About Canese Jarboe
Canese Jarboe is the author of the chapbook dark acre (Willow Springs Books, 2018). Their poems appear recently in Muzzle, TYPO, Indiana Review, Hayden’s Ferry Review, and elsewhere. Canese earned an MFA in Creative Writing from University of Idaho. Originally from rural southeastern Kansas, they currently live and teach in coastal Louisiana. Twitter: @canesejarboe Website: www.canesejarboe.com
A Profile of the Author
Notes on “Rapunzel w/ Head Half-Shaved”
This poem is a string of distractions from the speaker’s obsessing and I think that each particular clawed, feathered, deafening intrusion heightens and draws acute attention to an unacknowledged space. C.D. Wright’s cadence and form in “Re: Happiness, in pursuit thereof” is a strong influence and helped me create an overwhelming blitz and ultimately dissolve it. This world is intensely familiar to me: the fridge so full of glass vials of medicine for cattle that the door rattles, booming air compressors and nail guns, tornado warnings buzzing over the TV and radio. It’s one poem in a series that uses Rapunzel as a vehicle to examine my interior and all of these small sharpnesses seemed like the only way authentic to me to explore (or elude) a fragile state of mind.
Music, Food, Booze, Tattoos, Kittens, etc.
I truly, honestly tasted tofu for the first time last week and I immediately booked it to the grocery store and bought as many blocks as would fit in my arms. I loved it that much. I think it’s strange that my father was a soybean farmer, but it took me nearly three decades to eat any soy-based food. I used to watch him test the germ by putting 100 beans in a warm, wet towel on the counter. I don’t think I knew they were edible as a child, only that the pods felt like velvet. The crop made its way back to our community in the form of feed for livestock and industrial use, but not for us.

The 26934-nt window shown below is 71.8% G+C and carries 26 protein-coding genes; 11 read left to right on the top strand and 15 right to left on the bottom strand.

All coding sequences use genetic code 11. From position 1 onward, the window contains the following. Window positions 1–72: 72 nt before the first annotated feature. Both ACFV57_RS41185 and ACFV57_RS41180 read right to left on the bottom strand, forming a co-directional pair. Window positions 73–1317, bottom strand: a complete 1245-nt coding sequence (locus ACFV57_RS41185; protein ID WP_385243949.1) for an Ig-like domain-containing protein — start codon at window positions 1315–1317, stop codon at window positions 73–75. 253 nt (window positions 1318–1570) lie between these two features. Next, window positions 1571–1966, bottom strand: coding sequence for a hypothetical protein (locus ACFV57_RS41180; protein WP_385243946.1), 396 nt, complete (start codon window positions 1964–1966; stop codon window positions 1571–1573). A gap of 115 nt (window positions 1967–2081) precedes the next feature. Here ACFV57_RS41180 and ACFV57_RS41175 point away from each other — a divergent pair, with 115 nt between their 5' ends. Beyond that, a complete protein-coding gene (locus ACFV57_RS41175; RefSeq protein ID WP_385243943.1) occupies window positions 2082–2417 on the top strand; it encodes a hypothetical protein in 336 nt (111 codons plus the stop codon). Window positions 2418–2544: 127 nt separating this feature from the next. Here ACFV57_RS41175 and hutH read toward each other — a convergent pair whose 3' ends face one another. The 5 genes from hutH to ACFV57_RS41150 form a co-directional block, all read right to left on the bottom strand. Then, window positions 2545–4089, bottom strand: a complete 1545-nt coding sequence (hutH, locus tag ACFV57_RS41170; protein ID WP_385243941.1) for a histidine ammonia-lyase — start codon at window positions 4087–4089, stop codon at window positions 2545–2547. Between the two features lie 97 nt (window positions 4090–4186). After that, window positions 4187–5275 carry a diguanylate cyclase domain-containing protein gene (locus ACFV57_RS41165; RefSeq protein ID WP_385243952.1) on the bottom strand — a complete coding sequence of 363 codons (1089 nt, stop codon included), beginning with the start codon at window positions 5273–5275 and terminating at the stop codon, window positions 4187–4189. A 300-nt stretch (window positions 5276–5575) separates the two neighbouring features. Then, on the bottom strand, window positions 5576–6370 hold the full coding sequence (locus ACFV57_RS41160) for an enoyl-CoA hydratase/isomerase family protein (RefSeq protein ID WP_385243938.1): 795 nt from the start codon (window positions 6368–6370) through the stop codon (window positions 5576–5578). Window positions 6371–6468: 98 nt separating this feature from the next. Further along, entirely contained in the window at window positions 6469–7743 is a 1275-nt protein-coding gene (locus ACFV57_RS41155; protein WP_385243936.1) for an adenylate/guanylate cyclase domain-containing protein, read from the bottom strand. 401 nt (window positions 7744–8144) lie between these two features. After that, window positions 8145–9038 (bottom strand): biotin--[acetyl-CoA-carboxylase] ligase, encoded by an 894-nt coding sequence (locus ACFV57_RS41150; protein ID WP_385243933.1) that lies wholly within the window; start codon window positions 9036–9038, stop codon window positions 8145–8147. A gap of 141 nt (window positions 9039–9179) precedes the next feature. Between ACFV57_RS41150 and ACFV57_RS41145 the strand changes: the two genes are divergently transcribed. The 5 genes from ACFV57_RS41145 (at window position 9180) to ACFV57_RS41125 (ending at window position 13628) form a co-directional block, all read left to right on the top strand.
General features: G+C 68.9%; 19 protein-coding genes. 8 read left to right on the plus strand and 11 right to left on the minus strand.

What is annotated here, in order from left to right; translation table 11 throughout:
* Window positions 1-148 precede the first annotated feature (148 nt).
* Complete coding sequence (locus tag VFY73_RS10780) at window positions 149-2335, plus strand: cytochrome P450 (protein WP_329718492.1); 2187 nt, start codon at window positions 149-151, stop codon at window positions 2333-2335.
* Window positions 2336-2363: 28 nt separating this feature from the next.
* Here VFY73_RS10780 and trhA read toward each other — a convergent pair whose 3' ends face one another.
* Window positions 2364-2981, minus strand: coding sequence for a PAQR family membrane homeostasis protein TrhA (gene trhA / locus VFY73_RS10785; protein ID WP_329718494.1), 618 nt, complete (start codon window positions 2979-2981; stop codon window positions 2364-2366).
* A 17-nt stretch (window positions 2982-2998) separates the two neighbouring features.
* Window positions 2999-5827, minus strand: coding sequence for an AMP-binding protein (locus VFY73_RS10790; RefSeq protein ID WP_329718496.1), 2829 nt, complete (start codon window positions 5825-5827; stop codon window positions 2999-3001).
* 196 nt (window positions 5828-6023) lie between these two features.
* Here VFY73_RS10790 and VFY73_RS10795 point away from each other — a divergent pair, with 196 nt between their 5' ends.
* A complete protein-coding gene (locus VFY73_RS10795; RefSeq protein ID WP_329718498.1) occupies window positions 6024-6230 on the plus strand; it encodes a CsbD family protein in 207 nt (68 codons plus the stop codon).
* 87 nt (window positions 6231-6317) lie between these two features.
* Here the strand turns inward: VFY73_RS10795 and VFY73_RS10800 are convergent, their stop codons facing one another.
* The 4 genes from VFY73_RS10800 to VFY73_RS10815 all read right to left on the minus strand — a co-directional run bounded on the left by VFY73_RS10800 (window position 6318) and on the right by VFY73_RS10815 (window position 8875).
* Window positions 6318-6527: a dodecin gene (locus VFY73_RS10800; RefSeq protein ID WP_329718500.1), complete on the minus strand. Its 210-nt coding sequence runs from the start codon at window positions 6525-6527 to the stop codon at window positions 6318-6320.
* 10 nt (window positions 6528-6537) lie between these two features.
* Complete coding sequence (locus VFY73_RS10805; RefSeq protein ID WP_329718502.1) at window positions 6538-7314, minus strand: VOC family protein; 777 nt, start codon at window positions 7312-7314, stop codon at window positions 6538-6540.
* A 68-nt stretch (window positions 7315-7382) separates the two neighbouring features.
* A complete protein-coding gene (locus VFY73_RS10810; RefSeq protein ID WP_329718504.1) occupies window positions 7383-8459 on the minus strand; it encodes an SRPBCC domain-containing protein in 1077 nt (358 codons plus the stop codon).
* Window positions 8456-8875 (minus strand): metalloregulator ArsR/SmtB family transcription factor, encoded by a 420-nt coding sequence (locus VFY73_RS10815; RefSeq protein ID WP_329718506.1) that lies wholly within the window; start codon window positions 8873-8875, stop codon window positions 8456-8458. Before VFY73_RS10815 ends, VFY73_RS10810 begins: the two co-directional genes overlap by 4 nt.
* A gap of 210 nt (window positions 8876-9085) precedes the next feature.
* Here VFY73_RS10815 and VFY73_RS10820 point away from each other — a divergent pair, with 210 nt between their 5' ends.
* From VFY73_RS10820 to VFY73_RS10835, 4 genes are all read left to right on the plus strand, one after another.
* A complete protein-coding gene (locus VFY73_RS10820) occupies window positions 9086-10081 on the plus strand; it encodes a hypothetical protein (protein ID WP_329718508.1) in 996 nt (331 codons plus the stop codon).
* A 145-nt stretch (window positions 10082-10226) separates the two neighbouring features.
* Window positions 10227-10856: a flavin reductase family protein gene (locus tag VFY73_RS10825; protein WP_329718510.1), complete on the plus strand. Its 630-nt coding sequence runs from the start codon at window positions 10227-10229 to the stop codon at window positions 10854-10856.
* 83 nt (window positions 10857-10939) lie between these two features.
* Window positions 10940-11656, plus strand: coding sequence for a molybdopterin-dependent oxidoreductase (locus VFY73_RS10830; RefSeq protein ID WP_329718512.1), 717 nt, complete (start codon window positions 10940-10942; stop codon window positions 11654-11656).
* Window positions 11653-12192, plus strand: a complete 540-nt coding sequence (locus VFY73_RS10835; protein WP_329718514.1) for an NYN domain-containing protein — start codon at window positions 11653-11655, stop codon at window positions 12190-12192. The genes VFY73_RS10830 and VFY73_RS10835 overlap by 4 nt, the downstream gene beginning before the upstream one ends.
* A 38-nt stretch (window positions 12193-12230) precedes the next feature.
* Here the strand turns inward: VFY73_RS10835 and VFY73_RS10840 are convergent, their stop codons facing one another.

I’ve been revisiting outlaw country lately. I grew up in a low-literacy household and this was my first exposure to poetic language. Emmylou Harris. Tanya Tucker. Townes Van Zandt. Waylon Jennings. My partner randomly bursts into bits and pieces of “Highwayman” around the house. I’ll join in from another room for a lopsided duet. “I fly a starship/Across the Universe divide/And when I reach the other side/I’ll find a place to rest my spirit if I can…” It’s rather soothing.